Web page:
There are six driving modes: Eco, Normal, Sport, Sand, Mud and Snow. As ever, Normal is just fine, while Eco and Sport dull and boost throttle response.

We tried some brief soft-roading and detected improved traction when we selected Sand on a loose surface, but it was only slight.

We’d be interested to see how it copes in mud and snow but, ultimately, the four-wheel drive will be the model to go for if you want your Avenger to tackle more extreme conditions.

With hill descent control, short overhangs and generous ground clearance, plus 20 degrees of approach angle and 32 degrees of departure angle, it certainly has off-road potential.

Overall, the ride is a tad firm, but it’s nimble and handles well. Body lean is kept in check on twisty roads, while the steering is nicely weighted. Our only gripe is that there’s a lot of pedal travel before the brakes bite, denting your confidence to push on.

Brake regeneration kicks in when you take your foot off the accelerator, though it isn’t enough for ‘one-pedal driving’ and you can’t adjust the regen level via paddles behind the steering wheel. Instead, there’s a ‘B’ mode on the gear selector.

The Jeep Avenger is probably in its element in an urban environment. Not only is it easy to drive, but visibility is fine, there’s are a good selection of cameras and sensors, plus it has a fairly tight turning circle of 10.5 metres.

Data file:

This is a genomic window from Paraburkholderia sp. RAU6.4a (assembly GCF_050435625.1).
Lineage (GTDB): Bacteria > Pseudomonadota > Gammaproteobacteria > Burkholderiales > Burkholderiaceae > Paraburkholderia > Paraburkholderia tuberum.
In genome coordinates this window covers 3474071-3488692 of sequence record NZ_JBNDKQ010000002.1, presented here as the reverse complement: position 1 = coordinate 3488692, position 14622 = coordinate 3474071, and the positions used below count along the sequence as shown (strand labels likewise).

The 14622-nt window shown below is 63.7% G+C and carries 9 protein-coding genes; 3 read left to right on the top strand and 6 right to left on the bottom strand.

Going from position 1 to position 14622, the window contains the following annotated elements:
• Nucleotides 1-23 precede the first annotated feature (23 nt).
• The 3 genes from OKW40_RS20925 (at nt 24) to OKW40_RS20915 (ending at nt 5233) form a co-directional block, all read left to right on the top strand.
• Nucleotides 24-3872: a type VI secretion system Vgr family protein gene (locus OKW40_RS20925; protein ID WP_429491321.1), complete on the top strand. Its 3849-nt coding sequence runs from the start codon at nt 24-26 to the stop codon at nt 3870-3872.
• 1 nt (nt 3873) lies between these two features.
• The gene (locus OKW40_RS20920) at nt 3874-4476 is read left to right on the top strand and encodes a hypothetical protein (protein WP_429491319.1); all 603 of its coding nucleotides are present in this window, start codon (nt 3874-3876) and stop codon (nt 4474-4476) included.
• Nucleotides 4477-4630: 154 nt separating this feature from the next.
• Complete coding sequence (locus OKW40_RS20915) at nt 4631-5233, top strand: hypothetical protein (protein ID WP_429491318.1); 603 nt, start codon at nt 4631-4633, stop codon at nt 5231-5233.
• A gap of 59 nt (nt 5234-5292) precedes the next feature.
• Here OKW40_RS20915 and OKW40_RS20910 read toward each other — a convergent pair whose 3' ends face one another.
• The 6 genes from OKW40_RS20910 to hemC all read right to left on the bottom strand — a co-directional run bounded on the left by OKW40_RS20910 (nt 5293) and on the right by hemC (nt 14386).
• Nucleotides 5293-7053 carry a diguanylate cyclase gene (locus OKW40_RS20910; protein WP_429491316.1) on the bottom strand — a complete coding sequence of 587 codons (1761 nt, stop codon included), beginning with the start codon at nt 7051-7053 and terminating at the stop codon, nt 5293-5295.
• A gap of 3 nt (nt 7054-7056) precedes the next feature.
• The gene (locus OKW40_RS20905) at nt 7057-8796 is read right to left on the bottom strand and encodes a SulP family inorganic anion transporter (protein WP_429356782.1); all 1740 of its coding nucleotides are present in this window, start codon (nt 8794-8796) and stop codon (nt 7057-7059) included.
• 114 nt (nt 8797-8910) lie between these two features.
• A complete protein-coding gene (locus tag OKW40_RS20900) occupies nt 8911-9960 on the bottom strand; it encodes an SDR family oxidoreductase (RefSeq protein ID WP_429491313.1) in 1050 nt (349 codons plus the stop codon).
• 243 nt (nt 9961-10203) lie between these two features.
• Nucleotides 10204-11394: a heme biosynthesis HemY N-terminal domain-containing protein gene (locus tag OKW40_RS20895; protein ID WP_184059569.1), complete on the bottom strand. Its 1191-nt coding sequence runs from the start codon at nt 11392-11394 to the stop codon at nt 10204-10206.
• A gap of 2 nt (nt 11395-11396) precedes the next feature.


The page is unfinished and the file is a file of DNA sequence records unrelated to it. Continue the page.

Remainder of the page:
What’s more, there’s generous cladding around the car, which should repel most car park dings, while the headlights and rear light clusters are slightly recessed, so that there’s less chance of them being damaged too.

As ever with front-wheel drive EVs, the Avenger struggles for grip if you plant your right foot on loose or slippery surfaces, so just take it easy in the wet.

Starting at £35,700, there are three well-equipped trim levels (Longitude, Altitude and Summit) and there’s ample scope for personalisation thanks to various decals, body paints, contrasting ‘floating’ roof colours and accessories.

Based on our first drive on mixed roads, we’d estimate that the Avenger has a real-world range of around 200 miles, though this should increase in an urban environment.

Ultimately, the Jeep Avenger is an impressive debut EV from Jeep and will provide another welcome option in a fiercely competitive sector. Whether we’d say it’s the European Car of the Year is another matter.

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Performance

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Range

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Comfort

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Fast Facts

Price

£35,700
-39,600

Battery Capacity

54-
kWh

WLTP Range

249 miles

Maximum Power

154 bhp

Torque

192 lb-ft

0-60

9.6 secs

Top Speed

93 mph

Boot Capacity

355-
1053 litres

Pros and Cons

Compact and cute
Lively city EV
Keenly priced
Rugged design
Average range
Currently no 4x4 option
Cosy in the rear
Underwhelming interior materials